author = "Sabine Brouxhon and Konger, {Raymond L.} and VanBuskirk, {Jo Anne} and Sheu, {Tzong Jen} and Julie Ryan and Brandon Erdle and Anthony Almudevar and Breyer, {Richard M.} and Glynis Scott and Pentland, {Alice P.}",
year = "2007",
month = "2",
day = "1",
doi = "10.1038/sj.jid.5700547",
language = "English (US)",
volume = "127",
pages = "439--446",
journal = "Journal of Investigative Dermatology",
issn = "0022-202X",
publisher = "Nature Publishing Group",
number = "2",

}

TY - JOUR

T1 - Deletion of prostaglandin E2 EP2 receptor protects against ultraviolet-induced carcinogenesis, but increases tumor aggressiveness

AU - Brouxhon, Sabine

AU - Konger, Raymond L.

AU - VanBuskirk, Jo Anne

AU - Sheu, Tzong Jen

AU - Ryan, Julie

AU - Erdle, Brandon

AU - Almudevar, Anthony

AU - Breyer, Richard M.

AU - Scott, Glynis

AU - Pentland, Alice P.

PY - 2007/2/1

Y1 - 2007/2/1

N2 - Ultraviolet (UV) light is a complete carcinogen inducing and promoting squamous-cell carcinoma (SCC) of the skin. Recent work has shown that SCC initiation and promotion are enhanced by prostaglandin E2 (PGE 2). PGE2 interacts with specific EP receptors to regulate cellular functions. Previous work from our group has shown that the prostaglandin E2 EP2 receptor is a powerful regulator of keratinocyte growth. SKH-1 hairless mice lacking the EP2 receptor were therefore studied to understand how this growth signaling pathway contributes to photocarcinogenesis. Our data indicate that UV-irradiated mice lacking EP2 receptors exhibit decreased proliferation and a poor capacity for epidermal hypertrophy in response to UV injury. In a chronic irradiation model, these animals were protected from tumor formation, developing 50% fewer tumors than wild-type controls. Despite this capacity to protect against tumorigenesis, animals lacking EP2 receptors grew tumors that were larger in size, with a more aggressive phenotype. Further study suggested that this susceptibility may be associated with synthesis of active metalloproteinase enzymes in greater quantities than keratinocytes expressing the EP2 receptor, thereby enhancing the invasive potential of EP 2 -/- cells.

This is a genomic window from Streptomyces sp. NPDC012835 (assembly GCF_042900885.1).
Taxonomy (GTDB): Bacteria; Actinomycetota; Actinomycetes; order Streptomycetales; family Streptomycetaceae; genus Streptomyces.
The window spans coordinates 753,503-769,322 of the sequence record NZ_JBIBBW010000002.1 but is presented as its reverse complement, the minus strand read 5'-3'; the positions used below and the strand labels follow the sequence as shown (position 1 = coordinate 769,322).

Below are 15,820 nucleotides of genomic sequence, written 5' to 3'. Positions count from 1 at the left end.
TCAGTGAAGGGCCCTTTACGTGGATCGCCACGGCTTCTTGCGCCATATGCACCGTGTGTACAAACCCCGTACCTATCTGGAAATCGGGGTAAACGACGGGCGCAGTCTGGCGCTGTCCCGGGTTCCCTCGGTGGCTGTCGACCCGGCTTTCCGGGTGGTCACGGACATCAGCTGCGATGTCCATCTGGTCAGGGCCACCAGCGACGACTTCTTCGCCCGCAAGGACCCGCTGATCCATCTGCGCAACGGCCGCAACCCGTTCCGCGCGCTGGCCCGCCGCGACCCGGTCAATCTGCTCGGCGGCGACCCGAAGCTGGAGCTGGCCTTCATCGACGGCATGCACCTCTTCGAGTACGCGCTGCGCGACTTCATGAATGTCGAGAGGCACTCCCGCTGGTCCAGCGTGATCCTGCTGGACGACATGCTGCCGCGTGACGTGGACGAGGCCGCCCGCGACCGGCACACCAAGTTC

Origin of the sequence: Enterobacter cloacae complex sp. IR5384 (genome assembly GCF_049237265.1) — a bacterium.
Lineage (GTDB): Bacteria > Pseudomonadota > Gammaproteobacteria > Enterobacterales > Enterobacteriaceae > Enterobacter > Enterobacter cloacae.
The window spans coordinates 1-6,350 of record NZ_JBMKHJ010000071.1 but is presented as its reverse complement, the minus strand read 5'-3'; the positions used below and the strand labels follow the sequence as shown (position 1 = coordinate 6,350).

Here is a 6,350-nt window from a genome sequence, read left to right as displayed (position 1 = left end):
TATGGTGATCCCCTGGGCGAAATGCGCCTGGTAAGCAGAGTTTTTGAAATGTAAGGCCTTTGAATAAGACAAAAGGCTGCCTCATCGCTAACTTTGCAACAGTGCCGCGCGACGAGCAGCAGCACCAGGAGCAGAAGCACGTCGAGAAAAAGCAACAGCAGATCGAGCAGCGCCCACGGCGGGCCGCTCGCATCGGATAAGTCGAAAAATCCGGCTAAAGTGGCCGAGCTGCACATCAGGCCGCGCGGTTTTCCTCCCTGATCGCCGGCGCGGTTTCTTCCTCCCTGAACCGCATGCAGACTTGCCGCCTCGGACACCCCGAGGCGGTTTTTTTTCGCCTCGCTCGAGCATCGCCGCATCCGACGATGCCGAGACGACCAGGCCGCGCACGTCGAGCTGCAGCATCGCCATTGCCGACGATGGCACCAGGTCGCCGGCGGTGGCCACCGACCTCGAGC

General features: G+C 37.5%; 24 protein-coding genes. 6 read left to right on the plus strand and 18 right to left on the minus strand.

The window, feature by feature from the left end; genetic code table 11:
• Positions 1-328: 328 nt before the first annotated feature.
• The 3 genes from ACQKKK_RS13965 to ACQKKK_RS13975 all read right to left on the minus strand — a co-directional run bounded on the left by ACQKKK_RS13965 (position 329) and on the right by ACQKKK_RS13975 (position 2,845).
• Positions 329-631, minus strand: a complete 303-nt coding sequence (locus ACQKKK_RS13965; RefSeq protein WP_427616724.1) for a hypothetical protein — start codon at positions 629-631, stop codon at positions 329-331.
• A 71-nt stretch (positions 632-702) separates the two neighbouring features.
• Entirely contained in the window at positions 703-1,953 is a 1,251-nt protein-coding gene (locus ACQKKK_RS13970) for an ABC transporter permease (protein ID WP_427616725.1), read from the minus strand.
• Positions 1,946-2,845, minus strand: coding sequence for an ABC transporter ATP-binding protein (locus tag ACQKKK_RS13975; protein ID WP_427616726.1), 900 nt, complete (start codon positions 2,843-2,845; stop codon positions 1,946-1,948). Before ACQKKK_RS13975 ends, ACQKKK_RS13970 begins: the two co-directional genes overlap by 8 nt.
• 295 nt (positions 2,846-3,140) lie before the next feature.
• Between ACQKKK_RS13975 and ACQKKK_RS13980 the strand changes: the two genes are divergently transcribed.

AB - Ultraviolet (UV) light is a complete carcinogen inducing and promoting squamous-cell carcinoma (SCC) of the skin. Recent work has shown that SCC initiation and promotion are enhanced by prostaglandin E2 (PGE 2). PGE2 interacts with specific EP receptors to regulate cellular functions. Previous work from our group has shown that the prostaglandin E2 EP2 receptor is a powerful regulator of keratinocyte growth. SKH-1 hairless mice lacking the EP2 receptor were therefore studied to understand how this growth signaling pathway contributes to photocarcinogenesis. Our data indicate that UV-irradiated mice lacking EP2 receptors exhibit decreased proliferation and a poor capacity for epidermal hypertrophy in response to UV injury. In a chronic irradiation model, these animals were protected from tumor formation, developing 50% fewer tumors than wild-type controls. Despite this capacity to protect against tumorigenesis, animals lacking EP2 receptors grew tumors that were larger in size, with a more aggressive phenotype. Further study suggested that this susceptibility may be associated with synthesis of active metalloproteinase enzymes in greater quantities than keratinocytes expressing the EP2 receptor, thereby enhancing the invasive potential of EP 2 -/- cells.

UR - http://www.scopus.com/inward/record.url?scp=33846292926&partnerID=8YFLogxK

UR - http://www.scopus.com/inward/citedby.url?scp=33846292926&partnerID=8YFLogxK

U2 - 10.1038/sj.jid.5700547

DO - 10.1038/sj.jid.5700547

M3 - Article

C2 - 16977324

AN - SCOPUS:33846292926

VL - 127

SP - 439

EP - 446

JO - Journal of Investigative Dermatology

JF - Journal of Investigative Dermatology

SN - 0022-202X

IS - 2

ER -